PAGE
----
The Sitzmann Hall expansion project has won an award for its new addition to a historic building from the St. Paul Heritage Preservation Commission. The project was judged by the quality of its design, workmanship and materials; the respectfulness of the building's historic and architectural character; and the impact of the project on the surrounding neighborhood.
Sitzmann Hall was expanded in 2009 to allow for more office space, classroom space, a larger chapel and an elevator. Outdoors, a Marian shrine, patio and trellis were added, as well as a complete renovation of the landscaping. As a part of the Summit Avenue Historic District, Sitzmann Hall only could be expanded under strict guidelines.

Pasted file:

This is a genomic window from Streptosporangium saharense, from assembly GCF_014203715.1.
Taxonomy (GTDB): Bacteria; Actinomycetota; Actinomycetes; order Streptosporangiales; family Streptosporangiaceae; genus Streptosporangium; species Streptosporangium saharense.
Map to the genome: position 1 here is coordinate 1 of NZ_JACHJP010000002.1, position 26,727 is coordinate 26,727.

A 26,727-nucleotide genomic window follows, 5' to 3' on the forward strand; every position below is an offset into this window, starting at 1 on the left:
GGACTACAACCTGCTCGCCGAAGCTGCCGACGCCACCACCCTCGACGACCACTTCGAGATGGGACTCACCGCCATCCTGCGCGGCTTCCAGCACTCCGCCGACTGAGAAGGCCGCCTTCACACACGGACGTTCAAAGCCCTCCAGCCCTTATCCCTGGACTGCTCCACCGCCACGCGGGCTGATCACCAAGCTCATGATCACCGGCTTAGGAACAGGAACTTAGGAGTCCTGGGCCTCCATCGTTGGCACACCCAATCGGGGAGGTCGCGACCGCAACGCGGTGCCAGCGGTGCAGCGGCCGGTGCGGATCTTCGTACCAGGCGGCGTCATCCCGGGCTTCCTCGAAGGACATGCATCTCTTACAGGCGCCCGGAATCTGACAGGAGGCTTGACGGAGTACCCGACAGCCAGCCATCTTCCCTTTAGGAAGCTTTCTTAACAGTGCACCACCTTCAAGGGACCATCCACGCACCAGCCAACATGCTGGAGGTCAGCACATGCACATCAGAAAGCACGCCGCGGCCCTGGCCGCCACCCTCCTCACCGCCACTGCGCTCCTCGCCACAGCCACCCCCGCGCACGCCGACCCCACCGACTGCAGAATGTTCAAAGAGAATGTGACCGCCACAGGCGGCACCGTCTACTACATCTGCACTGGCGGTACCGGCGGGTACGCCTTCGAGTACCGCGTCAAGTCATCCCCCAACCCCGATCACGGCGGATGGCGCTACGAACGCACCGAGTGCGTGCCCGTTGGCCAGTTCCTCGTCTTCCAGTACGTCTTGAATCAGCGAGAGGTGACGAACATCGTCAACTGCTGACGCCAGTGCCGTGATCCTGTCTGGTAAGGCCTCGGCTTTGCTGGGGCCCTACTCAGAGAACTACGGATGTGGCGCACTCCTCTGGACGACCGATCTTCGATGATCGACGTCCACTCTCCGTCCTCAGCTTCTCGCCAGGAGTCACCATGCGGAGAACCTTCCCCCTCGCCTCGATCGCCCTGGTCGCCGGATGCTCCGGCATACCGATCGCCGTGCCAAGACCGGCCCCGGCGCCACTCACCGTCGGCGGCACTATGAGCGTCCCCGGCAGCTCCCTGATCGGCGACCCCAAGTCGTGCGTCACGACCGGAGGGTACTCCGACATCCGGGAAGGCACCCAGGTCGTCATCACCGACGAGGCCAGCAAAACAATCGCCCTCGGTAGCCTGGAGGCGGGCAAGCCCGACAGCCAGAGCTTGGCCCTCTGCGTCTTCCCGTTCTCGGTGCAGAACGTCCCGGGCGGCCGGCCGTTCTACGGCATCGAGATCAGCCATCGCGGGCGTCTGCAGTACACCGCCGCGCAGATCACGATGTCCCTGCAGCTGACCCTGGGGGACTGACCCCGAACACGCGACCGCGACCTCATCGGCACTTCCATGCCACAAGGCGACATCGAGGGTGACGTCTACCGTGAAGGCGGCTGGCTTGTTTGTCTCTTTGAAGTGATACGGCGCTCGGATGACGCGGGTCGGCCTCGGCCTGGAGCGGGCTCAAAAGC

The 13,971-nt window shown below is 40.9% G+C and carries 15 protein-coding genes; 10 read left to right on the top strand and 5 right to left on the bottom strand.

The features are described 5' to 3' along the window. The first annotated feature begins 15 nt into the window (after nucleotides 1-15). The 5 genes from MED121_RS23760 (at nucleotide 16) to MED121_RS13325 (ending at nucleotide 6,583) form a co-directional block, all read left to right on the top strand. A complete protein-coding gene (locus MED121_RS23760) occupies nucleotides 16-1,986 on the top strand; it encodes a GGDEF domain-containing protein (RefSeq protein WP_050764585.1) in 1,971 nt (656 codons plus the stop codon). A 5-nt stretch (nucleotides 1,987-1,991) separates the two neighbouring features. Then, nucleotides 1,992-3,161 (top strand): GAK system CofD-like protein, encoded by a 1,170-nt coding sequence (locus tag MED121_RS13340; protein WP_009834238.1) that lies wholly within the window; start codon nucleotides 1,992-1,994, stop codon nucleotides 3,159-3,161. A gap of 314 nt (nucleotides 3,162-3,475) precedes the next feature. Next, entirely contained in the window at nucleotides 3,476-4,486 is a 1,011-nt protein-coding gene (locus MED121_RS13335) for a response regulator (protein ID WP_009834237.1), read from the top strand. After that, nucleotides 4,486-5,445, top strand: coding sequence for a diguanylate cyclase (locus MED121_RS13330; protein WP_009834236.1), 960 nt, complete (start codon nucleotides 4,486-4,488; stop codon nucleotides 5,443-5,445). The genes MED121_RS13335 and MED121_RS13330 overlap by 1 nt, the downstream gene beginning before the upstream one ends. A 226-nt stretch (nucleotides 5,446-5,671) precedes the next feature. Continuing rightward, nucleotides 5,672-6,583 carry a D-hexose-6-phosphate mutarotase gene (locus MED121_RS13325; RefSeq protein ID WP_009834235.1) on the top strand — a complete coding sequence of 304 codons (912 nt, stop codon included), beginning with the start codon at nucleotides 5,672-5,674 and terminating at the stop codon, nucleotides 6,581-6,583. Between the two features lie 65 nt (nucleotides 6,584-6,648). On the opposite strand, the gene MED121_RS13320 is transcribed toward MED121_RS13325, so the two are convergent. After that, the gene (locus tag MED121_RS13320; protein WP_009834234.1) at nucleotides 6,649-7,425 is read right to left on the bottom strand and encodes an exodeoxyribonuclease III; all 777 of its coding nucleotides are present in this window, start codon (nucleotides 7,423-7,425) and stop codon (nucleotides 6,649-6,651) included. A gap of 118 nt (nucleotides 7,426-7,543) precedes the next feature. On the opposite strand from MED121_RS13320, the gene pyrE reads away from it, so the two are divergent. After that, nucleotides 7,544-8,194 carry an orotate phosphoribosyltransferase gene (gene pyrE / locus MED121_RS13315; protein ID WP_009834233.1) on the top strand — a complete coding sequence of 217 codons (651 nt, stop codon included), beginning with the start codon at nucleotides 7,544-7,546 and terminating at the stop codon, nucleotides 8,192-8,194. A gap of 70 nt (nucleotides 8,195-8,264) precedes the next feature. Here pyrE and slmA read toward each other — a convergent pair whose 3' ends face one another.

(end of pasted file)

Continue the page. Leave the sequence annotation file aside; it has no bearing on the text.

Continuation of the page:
In describing the project, principal architect Kurt Dale noted, "The design of the addition is complementary to the scale and appearance of the neighborhood and is not visible from Summit Avenue. Along Cleveland Avenue, the former flat roof area is enclosed, completing the slope of the existing roof with dormers like those existing on the Cleveland Avenue side of the building."
Dale went on to remark that by creating subtle but distinct separations between the existing building and the addition through the use of elements such as glass areas, the apparent scale of the total building was reduced, allowing it to comfortably fit into the neighborhood.
The St. Paul Heritage Preservation Commission advises the mayor and the city council of St. Paul. It consists of 13 residents of St. Paul, including a representative of the Ramsey County Historical Society. Three current members are architects.
To read more about the addition to Sitzmann Hall, see the December 2009 issue of Perspectives, available online at www.stthomas.edu/perspectives/2009/winter.